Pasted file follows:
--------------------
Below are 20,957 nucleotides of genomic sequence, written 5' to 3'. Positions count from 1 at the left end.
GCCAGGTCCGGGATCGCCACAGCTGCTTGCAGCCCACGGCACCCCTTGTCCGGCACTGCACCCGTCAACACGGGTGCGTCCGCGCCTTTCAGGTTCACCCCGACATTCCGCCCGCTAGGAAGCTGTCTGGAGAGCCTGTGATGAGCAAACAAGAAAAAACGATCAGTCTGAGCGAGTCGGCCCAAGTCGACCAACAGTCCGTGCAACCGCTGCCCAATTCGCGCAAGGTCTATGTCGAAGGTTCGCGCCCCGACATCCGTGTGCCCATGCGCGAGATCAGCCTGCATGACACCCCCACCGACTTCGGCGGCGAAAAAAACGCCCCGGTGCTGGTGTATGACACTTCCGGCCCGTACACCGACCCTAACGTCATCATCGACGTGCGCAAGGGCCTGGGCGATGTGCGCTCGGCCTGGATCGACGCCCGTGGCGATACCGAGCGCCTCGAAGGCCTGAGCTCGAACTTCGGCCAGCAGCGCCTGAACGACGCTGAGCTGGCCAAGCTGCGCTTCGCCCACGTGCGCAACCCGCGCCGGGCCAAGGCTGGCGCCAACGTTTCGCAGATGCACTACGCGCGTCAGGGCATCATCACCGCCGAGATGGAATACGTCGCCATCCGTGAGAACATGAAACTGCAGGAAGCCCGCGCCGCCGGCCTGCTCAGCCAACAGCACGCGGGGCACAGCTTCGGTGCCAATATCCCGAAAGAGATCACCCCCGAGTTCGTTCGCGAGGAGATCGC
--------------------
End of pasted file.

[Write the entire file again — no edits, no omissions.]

Below are 20,957 nucleotides of genomic sequence, written 5' to 3'. Positions count from 1 at the left end.
GCCAGGTCCGGGATCGCCACAGCTGCTTGCAGCCCACGGCACCCCTTGTCCGGCACTGCACCCGTCAACACGGGTGCGTCCGCGCCTTTCAGGTTCACCCCGACATTCCGCCCGCTAGGAAGCTGTCTGGAGAGCCTGTGATGAGCAAACAAGAAAAAACGATCAGTCTGAGCGAGTCGGCCCAAGTCGACCAACAGTCCGTGCAACCGCTGCCCAATTCGCGCAAGGTCTATGTCGAAGGTTCGCGCCCCGACATCCGTGTGCCCATGCGCGAGATCAGCCTGCATGACACCCCCACCGACTTCGGCGGCGAAAAAAACGCCCCGGTGCTGGTGTATGACACTTCCGGCCCGTACACCGACCCTAACGTCATCATCGACGTGCGCAAGGGCCTGGGCGATGTGCGCTCGGCCTGGATCGACGCCCGTGGCGATACCGAGCGCCTCGAAGGCCTGAGCTCGAACTTCGGCCAGCAGCGCCTGAACGACGCTGAGCTGGCCAAGCTGCGCTTCGCCCACGTGCGCAACCCGCGCCGGGCCAAGGCTGGCGCCAACGTTTCGCAGATGCACTACGCGCGTCAGGGCATCATCACCGCCGAGATGGAATACGTCGCCATCCGTGAGAACATGAAACTGCAGGAAGCCCGCGCCGCCGGCCTGCTCAGCCAACAGCACGCGGGGCACAGCTTCGGTGCCAATATCCCGAAAGAGATCACCCCCGAGTTCGTTCGCGAGGAGATCGC